Online television: Channel surfing

The BBC iPlayer is just the start of a revolution in the way we watch TV. Tim Walker casts his eye over what the internet has in store

Daytime television in Uzbekistan is semi-arid, like the climate. Today, there's an in-depth report on a trade fair for the fossil-fuels industry. In Chile, meanwhile, a man in a top hat made from aluminium foil is in the middle of a frantic telephone call as part of a show along the lines of Ant and Dec's Saturday Night Takeaway (non-Spanish speakers can deduce as much from the incessant laughter track). In Côte d'Ivoire, a Christian TV network is showing hammy adaptations of Bible stories. And back across the Atlantic in Suriname, a Shakira song is being used to advertise lager.

This snapshot of global culture is brought to you by the power of internet television (specifically, a minor website, in the global scheme of things, called wwiTV.com). Not only can you now watch those chumps off The Apprentice being told they're unfit to soil the sole of Sir Alan's shoe, but you can also tune in to channels that would otherwise be off-limits, from internet-only broadcasters like Canadian network VBS TV and Al Gore's Current News, to international operators covering, well, trade fairs and top hats.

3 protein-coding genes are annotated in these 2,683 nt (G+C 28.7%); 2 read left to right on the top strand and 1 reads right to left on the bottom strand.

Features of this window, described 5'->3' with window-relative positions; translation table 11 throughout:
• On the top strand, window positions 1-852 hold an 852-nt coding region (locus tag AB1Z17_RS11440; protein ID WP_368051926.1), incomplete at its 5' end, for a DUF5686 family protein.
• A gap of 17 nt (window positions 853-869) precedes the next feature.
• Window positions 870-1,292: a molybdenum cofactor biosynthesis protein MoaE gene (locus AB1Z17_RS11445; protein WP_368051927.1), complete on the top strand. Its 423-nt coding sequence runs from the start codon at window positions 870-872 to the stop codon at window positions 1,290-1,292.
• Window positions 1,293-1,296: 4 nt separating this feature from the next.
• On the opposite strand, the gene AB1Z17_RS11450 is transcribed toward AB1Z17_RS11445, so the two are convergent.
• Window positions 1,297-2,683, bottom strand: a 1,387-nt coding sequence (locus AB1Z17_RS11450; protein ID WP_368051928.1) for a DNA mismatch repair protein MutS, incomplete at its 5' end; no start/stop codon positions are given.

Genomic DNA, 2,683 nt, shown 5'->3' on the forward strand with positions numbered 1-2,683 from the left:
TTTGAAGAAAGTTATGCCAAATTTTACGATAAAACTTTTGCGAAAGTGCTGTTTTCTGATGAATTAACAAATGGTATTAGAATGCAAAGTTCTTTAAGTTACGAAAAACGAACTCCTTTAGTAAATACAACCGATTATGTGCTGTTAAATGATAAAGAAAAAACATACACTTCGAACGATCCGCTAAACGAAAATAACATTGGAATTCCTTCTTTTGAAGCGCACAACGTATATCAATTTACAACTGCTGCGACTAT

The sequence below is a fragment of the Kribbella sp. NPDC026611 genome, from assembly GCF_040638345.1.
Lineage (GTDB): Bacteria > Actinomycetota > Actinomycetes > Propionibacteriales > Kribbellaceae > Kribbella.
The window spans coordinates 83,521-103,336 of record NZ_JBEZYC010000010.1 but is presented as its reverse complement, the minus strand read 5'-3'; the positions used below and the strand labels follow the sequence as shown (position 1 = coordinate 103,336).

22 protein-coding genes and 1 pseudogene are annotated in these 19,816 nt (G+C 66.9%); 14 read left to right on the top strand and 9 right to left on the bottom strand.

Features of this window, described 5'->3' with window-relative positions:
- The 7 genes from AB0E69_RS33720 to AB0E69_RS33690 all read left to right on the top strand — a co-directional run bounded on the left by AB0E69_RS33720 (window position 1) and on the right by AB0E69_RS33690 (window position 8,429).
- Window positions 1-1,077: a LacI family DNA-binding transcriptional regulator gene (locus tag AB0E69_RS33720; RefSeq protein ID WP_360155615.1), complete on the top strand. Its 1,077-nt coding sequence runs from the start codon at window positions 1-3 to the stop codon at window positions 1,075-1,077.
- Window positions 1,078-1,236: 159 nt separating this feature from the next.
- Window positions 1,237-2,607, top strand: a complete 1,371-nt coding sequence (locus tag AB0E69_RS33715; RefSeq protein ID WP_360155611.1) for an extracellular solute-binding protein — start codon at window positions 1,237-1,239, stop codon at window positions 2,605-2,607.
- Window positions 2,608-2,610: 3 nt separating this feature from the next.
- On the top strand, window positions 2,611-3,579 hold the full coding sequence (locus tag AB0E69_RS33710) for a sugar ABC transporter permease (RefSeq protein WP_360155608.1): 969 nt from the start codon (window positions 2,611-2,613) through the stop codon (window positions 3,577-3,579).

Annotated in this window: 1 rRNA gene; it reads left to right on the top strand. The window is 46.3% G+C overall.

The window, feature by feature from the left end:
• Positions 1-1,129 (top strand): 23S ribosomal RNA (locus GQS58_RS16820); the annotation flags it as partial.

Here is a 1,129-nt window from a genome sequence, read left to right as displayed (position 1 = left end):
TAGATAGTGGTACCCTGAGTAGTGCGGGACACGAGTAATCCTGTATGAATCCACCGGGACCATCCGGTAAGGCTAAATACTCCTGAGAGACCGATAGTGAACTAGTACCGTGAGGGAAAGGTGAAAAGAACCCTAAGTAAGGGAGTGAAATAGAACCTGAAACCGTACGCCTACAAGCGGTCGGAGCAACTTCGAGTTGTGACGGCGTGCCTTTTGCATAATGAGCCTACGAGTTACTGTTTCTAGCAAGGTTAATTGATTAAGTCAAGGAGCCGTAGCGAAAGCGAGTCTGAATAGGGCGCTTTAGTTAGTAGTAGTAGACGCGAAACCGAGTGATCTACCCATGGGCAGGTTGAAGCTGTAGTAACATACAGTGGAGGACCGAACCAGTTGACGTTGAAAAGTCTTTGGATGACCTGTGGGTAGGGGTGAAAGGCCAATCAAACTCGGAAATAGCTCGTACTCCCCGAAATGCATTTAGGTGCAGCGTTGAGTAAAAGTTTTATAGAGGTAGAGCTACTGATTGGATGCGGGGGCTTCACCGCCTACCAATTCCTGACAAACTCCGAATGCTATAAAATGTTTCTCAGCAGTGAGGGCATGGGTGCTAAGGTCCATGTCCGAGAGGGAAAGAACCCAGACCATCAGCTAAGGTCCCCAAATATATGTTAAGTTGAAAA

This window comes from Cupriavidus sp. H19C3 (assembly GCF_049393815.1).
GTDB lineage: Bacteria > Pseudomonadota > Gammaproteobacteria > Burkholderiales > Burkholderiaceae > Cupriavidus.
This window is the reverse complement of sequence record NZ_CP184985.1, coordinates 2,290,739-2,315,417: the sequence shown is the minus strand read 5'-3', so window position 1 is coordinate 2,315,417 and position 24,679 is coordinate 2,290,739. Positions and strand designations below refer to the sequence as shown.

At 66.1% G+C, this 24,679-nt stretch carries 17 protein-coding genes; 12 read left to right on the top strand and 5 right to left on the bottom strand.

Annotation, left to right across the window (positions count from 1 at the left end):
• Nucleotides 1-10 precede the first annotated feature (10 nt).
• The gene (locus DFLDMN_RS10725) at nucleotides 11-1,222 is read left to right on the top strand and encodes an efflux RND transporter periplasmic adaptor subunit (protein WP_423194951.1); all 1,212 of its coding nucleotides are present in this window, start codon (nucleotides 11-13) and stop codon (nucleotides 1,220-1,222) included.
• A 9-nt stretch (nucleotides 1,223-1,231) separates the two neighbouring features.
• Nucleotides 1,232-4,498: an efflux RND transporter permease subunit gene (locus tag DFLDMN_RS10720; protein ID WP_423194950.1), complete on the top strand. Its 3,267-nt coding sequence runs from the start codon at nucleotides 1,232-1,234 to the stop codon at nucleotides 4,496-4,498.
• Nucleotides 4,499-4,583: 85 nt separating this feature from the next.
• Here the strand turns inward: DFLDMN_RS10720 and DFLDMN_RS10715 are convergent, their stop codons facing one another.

The daddy of online broadcasting is the BBC iPlayer, which since its launch late last year has swallowed up between 3 and 5 per cent of all internet usage in the UK. More than 42 million programmes have been watched using the service. That seven of the top-20 shows were episodes of Torchwood (adding 10 per cent to the show's total viewing figures) says much about the net nerds drawn to internet TV, but then 100,000 also used it to watch the first episode of The Apprentice. The iPlayer appeals to a mass of people previously unimpressed by the web.